Rogues' Gallery | Feature | South Florida | Broward Palm Beach New Times | The Leading Independent News Source in Broward-Palm Beach, Florida


Rogues' Gallery

When your movie critics' tastes range from Jane Austen to Rob Zombie, there's bound to be some turbulence come award time. Perhaps not surprisingly, determining the year's best films is something of an imprecise science here: Our top movie was anything but a unanimous pick among the five critics — Luke Y. Thompson, Melissa Levine, Robert Wilonsky, Bill Gallo, and Jean Oppenheimer. This is a group, after all, that could not agree on whether the Deuce Bigalow sequel sucked.

How it works: The writers assigned a point value to their own favorite movies of the year. Each film's points were then added to yield an overall top ten, followed by various attacks on one another's integrity. Out of our bloodshed come your winners: the top ten films of 2005.

1) Good Night, and Good Luck — Many films try to create the sense that the audience is right in the room with the characters, but George Clooney's docudrama about the real-life conflict between CBS newsman Edward R. Murrow and Sen. Joseph McCarthy is one of the few to succeed. Shot in stunning black-and-white and seamlessly interweaving archival material with original footage, Good Night, and Good Luck makes each viewer an eyewitness to one of the most momentous events in American history. Visually arresting, beautifully acted, intellectually demanding, and emotionally powerful, the film doesn't preach; rather, it lets the facts speak for themselves. Unexpected moments of humor — from darkly ironic to laugh-out-loud funny — enliven the story but never detract from its serious tone. In his sophomore directorial effort, Clooney reveals himself to be one of today's most socially relevant and dynamic filmmakers. — Jean Oppenheimer

2) Capote — That Truman Capote, a hyperurbane Manhattanite with the manner of a self-absorbed princess, could win the trust of the locals in rural Holcomb, Kansas, in 1959, was a social miracle. That the murderous saga that came of his obsession — the "nonfiction novel" In Cold Blood — ruined the writer's life is a tragedy of several dimensions. Philip Seymour Hoffman gives a thoroughly fascinating performance, capturing everything from Capote's odd physical traits to his simmering intelligence to the oft-charming, frequently ruthless methods he used to complete the masterpiece that crippled him. Thanks to Hoffmann and director Bennett Miller, this rates as the best film ever made about a writer at work. — Bill Gallo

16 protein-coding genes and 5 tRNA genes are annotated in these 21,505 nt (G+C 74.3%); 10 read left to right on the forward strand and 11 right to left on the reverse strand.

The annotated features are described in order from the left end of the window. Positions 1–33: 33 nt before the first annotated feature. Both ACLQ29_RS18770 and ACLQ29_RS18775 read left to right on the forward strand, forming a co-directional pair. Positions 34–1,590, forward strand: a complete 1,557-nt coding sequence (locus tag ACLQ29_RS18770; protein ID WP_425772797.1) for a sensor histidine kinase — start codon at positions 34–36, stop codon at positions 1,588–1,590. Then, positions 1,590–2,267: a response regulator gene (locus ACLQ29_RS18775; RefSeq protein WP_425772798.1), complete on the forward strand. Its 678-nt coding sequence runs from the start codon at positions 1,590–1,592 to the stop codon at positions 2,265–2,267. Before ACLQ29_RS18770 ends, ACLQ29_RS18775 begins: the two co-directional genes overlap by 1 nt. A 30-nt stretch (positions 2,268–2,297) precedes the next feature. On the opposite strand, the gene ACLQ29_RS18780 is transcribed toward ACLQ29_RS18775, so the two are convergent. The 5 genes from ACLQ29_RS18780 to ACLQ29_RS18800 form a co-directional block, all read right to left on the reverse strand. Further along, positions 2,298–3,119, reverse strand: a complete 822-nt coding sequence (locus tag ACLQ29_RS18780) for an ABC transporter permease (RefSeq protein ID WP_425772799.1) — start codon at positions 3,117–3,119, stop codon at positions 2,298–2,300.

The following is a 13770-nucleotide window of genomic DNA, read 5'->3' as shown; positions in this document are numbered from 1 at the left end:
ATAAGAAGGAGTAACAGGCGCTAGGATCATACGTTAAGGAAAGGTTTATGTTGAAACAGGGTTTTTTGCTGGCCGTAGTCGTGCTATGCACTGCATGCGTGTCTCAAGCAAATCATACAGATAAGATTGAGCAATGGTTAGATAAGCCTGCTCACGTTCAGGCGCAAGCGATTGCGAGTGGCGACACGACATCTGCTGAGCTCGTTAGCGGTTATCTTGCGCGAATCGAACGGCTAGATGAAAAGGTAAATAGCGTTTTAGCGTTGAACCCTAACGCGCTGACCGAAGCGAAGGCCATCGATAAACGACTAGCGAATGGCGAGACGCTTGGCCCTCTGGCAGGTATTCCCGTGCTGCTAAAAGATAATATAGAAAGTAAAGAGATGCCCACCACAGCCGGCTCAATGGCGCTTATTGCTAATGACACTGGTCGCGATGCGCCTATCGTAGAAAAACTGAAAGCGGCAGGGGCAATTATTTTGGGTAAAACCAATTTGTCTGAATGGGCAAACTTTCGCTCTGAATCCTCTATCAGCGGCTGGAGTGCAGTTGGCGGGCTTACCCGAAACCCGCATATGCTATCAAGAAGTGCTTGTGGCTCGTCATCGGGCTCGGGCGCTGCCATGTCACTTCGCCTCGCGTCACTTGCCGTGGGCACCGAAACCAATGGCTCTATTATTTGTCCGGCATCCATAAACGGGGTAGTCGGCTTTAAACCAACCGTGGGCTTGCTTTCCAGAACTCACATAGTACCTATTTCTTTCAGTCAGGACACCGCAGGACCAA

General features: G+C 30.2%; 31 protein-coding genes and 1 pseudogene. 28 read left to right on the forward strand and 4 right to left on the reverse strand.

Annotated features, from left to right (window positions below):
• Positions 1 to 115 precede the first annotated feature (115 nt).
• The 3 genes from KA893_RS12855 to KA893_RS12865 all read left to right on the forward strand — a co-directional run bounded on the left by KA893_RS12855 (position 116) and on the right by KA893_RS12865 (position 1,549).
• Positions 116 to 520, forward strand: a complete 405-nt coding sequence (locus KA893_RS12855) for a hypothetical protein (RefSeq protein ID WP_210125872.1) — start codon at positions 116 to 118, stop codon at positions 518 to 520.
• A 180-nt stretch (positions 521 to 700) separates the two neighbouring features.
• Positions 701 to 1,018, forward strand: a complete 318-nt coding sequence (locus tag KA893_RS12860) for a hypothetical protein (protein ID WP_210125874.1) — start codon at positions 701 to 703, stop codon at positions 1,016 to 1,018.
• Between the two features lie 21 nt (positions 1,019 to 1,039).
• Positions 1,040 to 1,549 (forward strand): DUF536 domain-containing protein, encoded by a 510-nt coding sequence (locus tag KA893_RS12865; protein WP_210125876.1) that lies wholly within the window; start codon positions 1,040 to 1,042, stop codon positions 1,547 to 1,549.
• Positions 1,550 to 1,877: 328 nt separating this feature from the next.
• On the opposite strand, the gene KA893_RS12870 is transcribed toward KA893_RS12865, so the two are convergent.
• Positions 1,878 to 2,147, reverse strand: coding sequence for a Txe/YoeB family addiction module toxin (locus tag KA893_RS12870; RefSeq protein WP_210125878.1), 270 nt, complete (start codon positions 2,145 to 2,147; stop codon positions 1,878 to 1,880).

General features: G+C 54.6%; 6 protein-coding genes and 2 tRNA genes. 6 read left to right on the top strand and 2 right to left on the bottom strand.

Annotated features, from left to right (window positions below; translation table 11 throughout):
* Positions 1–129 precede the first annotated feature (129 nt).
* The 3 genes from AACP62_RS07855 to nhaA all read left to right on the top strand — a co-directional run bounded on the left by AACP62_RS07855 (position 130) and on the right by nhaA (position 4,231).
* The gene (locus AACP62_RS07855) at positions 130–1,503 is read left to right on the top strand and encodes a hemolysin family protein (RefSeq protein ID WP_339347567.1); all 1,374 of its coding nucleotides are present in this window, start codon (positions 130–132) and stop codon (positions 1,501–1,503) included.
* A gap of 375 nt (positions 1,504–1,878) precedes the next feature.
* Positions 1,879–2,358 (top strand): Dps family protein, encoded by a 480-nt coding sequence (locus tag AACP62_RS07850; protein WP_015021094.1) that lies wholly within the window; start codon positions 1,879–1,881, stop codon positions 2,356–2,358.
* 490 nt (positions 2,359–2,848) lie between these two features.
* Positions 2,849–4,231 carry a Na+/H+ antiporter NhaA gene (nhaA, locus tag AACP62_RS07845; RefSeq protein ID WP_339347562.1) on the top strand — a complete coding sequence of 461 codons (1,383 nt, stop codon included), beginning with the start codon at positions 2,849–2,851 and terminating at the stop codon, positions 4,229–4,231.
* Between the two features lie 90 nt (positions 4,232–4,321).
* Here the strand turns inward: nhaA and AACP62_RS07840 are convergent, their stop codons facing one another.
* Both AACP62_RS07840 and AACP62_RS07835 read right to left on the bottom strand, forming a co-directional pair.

3) The Squid and the Whale — From its opening line, which pits teenage son and father against preteen son and mother, Squid is a glorious object lesson in family drama. Tightly written and expertly directed by Noah Baumbach, it tells the tale, more or less, of Baumbach's own difficult and eminently recognizable childhood. Laura Linney and Jeff Daniels are Joan and Bernard Berkman, divorcing parents who enact their anger and self-pitying indulgence on the battlefield otherwise known as their children. Bernard is a floundering professor whose identity hinges on his evaluation of others' intellectual worth. Joan, a writer just meeting with success, distracts herself from her sorrow and rage with affairs. Their boys take sides and emulate: One opines on books he's never read; the other smears semen on library books. As life, it's a royal mess; as art, it's exquisite: unflinching, hilarious, and utterly human. — Melissa Levine

4) Crash — A story about racism in Los Angeles — and, by extension, America — screenwriter Paul Haggis' directorial debut is one of 2005's most explosive and emotionally powerful films. An ensemble drama about the ubiquity of bigotry and intolerance, Crash spares nobody: Fear and hatred of "the other" drive everyone, and each victim of racism is also revealed to be a perpetrator. Some of the characters and interlocking stories work better than others, and the film becomes contrived in its final half-hour, but nothing can diminish its overall relevance. Among numerous standout performances (Terrence Howard, Thandie Newton, Don Cheadle), perhaps nobody proves more moving than Matt Dillon, as the cop who is both vile and heroic. "You think you know who you are," he tells his young partner. "You have no idea." Oppenheimer

5) Murderball — What could have been sappy and exploitive wound up as the leanest, meanest movie of the year. It's a searing, funny, and begrudgingly poignant doc about quadriplegic rugby players who don't want your sympathy but would love it if you'd fuckin' hit them as hard as possible. Imagine Mad Max confined to a wheelchair, with a temper that could melt steel. Mark Zupan, a former college soccer player who wound up in a chair after a night of boozing led to his being tossed into a ditch for 13 hours, is as engaging as any star in any movie. He's tough and not a little tender: One second, he's begging you to take your best shot before he dishes out his, and the next, he's teaching a fellow traveler how to make the best of a lousy situation. It's a sports drama too, pitting the U.S. quad rugby team against its arch-nemesis, Canada, at the Paralympics in Athens; screw Hoosiers. Robert Wilonsky

KEEP NEW TIMES BROWARD-PALM BEACH FREE... Since we started New Times Broward-Palm Beach, it has been defined as the free, independent voice of South Florida, and we'd like to keep it that way. With local media under siege, it's more important than ever for us to rally support behind funding our local journalism. You can help by participating in our "I Support" program, allowing us to keep offering readers access to our incisive coverage of local news, food and culture with no paywalls.

Latest Stories